Systemic, high-dose interferon-treatment, given 3 times per week subcutaneously, causes tumor regression in about 30% of patients with inoperable hepatocellular carcinoma (HCC).
In this study, researchers from Hong Kong, China, determined the efficacy and safety of transcatheter arterial interferon embolization for the treatment of patients with inoperable HCC.
|38% of patients had normalization of their alpha-fetoprotein level.|
The research team recruited 18 patients with inoperable HCC to receive 3 different doses of interferon-alpha-2b at intervals of 8 to 12 weeks. Doses administered were 10 megaunits (MU)/m2, 30 MU/m2, or 50 MU/m2.
The patients’ tumor response, adverse events, and survival were monitored.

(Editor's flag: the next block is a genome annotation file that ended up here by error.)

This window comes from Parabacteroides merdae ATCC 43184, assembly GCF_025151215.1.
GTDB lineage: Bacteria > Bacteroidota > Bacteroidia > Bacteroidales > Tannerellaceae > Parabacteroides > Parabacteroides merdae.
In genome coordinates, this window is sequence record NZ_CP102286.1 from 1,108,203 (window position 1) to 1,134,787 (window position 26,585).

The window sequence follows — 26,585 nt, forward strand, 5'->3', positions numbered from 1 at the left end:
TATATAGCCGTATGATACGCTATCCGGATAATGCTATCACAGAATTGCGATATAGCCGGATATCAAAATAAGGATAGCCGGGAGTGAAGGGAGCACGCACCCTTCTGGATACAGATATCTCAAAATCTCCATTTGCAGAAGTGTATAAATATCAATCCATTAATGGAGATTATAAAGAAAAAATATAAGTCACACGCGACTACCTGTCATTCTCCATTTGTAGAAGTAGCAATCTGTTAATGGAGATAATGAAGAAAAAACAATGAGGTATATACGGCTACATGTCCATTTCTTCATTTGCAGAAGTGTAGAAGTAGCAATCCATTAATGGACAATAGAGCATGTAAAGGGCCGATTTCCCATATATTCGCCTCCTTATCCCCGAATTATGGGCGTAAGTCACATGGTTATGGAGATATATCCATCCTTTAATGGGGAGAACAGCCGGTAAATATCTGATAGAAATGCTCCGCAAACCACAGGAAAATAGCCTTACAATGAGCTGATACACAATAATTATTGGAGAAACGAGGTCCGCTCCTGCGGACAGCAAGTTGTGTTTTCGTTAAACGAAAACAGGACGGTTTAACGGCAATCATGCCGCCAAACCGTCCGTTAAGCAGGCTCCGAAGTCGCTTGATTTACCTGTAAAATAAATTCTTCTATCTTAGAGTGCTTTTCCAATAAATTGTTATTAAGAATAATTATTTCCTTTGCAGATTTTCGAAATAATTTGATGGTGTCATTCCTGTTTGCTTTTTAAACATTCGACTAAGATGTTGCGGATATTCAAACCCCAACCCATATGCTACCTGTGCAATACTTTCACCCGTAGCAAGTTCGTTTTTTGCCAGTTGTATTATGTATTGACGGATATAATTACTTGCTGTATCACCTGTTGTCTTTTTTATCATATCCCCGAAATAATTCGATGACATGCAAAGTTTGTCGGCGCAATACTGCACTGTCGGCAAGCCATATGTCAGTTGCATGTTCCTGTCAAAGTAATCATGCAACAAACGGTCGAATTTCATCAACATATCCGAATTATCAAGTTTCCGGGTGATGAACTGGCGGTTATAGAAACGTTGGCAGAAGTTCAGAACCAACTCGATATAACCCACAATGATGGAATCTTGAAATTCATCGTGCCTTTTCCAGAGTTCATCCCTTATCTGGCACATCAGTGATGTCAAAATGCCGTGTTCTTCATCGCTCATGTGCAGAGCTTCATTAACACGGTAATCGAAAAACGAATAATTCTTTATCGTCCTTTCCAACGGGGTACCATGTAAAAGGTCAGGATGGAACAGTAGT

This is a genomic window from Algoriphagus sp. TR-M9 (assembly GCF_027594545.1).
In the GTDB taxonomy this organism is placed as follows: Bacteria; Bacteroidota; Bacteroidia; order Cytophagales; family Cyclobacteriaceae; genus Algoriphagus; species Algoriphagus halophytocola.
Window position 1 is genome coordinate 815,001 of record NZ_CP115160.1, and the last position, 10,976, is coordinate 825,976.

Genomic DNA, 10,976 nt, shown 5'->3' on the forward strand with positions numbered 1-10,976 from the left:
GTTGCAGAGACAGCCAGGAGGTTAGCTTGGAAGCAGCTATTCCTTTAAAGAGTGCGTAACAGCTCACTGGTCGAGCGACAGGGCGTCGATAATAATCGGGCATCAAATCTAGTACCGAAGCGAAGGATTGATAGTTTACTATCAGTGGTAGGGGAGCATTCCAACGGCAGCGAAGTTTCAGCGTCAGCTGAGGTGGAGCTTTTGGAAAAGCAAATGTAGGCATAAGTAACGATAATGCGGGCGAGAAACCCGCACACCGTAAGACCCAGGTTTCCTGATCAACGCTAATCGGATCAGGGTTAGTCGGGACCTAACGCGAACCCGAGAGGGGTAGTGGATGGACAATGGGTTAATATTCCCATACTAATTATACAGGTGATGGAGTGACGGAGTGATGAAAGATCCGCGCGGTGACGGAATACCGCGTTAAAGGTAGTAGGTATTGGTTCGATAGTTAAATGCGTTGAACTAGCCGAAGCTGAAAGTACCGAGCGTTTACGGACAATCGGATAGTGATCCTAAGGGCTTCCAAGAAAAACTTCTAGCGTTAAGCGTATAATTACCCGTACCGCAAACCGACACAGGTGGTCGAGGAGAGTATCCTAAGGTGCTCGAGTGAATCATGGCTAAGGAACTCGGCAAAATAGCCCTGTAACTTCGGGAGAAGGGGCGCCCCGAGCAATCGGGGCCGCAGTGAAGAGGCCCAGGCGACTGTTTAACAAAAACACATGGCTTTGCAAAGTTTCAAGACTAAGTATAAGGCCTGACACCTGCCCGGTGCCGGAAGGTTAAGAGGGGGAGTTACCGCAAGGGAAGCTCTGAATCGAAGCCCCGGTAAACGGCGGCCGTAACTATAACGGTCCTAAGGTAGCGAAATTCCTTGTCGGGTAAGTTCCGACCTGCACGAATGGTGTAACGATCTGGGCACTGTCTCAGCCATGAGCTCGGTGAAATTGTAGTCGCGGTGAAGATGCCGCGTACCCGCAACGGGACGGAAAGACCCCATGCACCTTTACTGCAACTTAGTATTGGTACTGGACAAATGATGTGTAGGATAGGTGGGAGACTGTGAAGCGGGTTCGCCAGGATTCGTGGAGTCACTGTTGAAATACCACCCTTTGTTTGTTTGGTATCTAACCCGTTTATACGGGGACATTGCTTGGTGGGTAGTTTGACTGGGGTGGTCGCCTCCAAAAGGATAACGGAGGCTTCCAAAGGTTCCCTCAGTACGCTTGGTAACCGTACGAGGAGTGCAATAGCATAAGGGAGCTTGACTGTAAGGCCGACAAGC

The team found that in 14 patients with nondiffuse HCC complete responses were observed in 29% of patients, and partial responses in 36%. Overall, 1 of 4 patients with diffuse HCC had a partial response.
In addition, 38% of patients had normalization of their alpha-fetoprotein level.
The team also found that the median ferritin level at the last follow-up was reduced significantly (765 pmol/l), compared with the baseline level (1980 pmol/l).
The researchers found that median survival was 15.9 months.
They determined that transient fever and rigor were the most common side effects of this treatment. In addition, 28% of patients developed hypothyroidism. However, no significant liver decompensation was observed.
Dr Man-Fung Yuen’s team concluded, “This pilot study showed that transcatheter arterial interferon embolization was an effective method for the treatment of patients with inoperable HCC without significant hepatic toxicity”.